The company, run by design engineer Roland Whiting, hoped to tap Mr Wynne- Parker's African connections to sell guns to Sierra Leone. It went into liquidation earlier this year owing over pounds 1.5m after Mr Whiting failed to complete a multi-million pound deal to buy Webley & Scott from David Pickering, owner of the renowned air-rifle manufacturer.
Mr Whiting was, says Pickering, advised by Lindsay Smallbone, another in the circle surrounding Lord Moyne. Mr Whiting refused to discuss the affair last week. "I was just a technical director that's all and it was all a long time ago," he said. BGH went into liquidation in July. Mr Whiting, along with Lord Spencer-Churchill, was one of four main board directors and the largest shareholder.
Until recently, Lord Moyne was chairman and Mr Smallbone chief executive of Trustor, the Stockholm investment company whose affairs are under scrutiny by Swedish authorities and the Serious Fraud Office.
"I have co-operated with them fully and explanations have been given," said Mr Smallbone. He says he never received anything from Trustor beyond "what was agreed for legitimate reasons in connection with my employment with Trustor."
Mr Wynne-Parker said: "I never received a single penny from Trustor." He was paid "a small fee and a monthly retainer" by Lord Moyne's UK company, Guinness Management. He said this was his reward for helping Lord Moyne get a favourable lease on a suite of luxurious offices in Berkeley Square.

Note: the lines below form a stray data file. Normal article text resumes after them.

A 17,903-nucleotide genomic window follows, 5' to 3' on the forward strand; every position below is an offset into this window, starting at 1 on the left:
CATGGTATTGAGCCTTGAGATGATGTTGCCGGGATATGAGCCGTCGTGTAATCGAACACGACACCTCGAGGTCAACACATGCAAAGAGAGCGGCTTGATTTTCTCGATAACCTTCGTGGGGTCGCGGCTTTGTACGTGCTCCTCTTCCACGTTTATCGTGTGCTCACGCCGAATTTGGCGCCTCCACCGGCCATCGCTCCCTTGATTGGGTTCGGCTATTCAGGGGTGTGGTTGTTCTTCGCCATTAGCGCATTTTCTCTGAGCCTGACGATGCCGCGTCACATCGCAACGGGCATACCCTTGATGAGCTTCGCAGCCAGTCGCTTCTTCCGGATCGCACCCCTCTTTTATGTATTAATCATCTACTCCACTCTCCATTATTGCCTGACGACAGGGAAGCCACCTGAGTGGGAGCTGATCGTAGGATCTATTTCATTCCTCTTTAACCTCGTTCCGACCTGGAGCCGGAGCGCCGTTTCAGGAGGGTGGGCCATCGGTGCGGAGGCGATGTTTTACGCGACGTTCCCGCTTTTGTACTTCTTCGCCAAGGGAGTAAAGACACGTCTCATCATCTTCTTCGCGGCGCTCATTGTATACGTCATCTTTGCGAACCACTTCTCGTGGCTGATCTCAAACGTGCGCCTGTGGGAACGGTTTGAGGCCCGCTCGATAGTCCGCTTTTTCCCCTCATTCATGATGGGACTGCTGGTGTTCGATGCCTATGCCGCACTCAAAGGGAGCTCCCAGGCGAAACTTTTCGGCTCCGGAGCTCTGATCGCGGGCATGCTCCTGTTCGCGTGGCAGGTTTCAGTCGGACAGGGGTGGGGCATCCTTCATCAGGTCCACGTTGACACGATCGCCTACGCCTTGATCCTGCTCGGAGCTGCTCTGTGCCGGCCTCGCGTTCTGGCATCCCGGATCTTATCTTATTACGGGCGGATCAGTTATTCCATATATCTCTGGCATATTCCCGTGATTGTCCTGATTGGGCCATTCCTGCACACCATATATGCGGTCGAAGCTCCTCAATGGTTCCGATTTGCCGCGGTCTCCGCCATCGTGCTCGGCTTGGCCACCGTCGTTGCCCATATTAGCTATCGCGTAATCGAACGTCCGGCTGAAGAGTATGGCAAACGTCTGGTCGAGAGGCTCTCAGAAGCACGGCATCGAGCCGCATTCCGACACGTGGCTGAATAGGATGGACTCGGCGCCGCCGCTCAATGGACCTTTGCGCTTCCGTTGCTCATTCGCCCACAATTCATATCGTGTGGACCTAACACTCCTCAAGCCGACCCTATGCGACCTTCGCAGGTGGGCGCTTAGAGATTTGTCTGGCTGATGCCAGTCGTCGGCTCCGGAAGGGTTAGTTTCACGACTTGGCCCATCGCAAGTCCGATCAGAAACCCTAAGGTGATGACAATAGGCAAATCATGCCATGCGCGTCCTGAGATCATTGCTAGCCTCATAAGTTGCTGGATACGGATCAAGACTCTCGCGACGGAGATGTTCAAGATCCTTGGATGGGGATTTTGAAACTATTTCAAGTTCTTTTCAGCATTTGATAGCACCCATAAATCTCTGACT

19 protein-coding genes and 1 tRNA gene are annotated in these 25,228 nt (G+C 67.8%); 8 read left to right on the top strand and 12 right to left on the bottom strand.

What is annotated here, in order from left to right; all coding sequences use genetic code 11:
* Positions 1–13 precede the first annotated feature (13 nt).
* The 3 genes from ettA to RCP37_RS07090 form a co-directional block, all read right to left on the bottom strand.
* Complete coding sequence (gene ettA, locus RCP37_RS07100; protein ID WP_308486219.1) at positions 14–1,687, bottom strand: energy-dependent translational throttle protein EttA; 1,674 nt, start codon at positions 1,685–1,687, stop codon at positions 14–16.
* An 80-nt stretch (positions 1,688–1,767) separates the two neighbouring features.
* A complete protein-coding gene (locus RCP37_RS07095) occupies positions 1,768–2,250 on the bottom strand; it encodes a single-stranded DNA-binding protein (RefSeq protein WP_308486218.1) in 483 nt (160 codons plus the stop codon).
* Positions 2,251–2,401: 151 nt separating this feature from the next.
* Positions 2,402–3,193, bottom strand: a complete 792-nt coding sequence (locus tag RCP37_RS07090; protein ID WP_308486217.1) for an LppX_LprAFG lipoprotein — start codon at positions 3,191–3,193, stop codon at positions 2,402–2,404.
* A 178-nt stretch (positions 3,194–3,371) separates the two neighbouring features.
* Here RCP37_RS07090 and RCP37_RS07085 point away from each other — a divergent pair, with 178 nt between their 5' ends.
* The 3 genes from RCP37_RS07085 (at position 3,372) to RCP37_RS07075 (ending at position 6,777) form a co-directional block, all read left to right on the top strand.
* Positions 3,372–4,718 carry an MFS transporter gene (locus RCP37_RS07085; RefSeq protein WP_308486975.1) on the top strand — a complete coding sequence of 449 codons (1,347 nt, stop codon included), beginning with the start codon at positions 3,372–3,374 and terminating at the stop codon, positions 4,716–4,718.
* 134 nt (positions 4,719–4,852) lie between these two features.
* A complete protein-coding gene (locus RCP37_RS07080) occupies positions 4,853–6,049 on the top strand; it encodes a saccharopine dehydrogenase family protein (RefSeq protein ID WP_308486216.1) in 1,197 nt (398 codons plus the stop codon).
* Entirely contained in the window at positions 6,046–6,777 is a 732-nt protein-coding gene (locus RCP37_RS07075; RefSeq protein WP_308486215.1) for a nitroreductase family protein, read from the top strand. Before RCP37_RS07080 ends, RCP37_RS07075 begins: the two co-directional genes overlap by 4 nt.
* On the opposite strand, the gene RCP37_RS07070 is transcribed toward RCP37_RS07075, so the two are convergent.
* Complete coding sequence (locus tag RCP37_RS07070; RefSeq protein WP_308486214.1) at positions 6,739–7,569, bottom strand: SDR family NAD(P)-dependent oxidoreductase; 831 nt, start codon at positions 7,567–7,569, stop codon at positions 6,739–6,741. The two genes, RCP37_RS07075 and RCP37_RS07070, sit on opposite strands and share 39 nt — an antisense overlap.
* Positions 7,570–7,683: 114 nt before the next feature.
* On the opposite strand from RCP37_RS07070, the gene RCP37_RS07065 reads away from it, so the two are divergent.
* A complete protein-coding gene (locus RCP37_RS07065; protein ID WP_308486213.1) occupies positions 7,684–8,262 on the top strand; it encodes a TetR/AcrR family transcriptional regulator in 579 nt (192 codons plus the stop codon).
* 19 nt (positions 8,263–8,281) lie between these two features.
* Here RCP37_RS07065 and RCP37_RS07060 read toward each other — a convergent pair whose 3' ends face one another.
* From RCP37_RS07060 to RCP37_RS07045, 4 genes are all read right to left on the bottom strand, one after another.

Government inspectors, who conducted a secret inquiry into both Access and Delt earlier this year, uncovered a remarkable series of deals in which prominent people lent money to or borrowed from Delt. The police and the Official Receiver will be investigating the nature of these transactions.
Sir William Shelton and Lady Shelton both lent money to Delt in 1995 and 1996 and were to receive payments equal to interest rates of over 100 per cent a year. Delt made some payments but never repaid their capital.
As well as receiving money from Sir Charles Blois, Delt took in money from Mr Fashanu and from Mr Smallbone. "My money was misappropriated as it was supposed to go into Introcom," said Mr Smallbone. Introcom, a company that introduces businessmen to influential politicians, was planning to expand from the UK to Jordan at the time. Its directors included Lord Moyne.
Mr Fashanu, the multimillionaire former England player, was acquitted in August of fixing football matches after a trial in which it emerged that he had received huge sums which had been diverted into various bank accounts.
According to the DTI, Delt took in just under pounds 2,500 and pounds 1,659 from Mr Fashanu in 1995 and then turned round and lent most of the money to "a nightclub called Blue Orchid".
In what the DTI called its "unlicensed lending" activities, Delt made 14 separate loans to Mr Wynne-Parker totalling over pounds 100,000 at annual interest rates that on one deal were scheduled to hit 800 per cent. " I was happy to avail myself of money on reasonable terms," said Mr Wynne- Parker.
Lord Moyne also received loans from Delt as did Scottish landowner, the Marquis of Ailsa.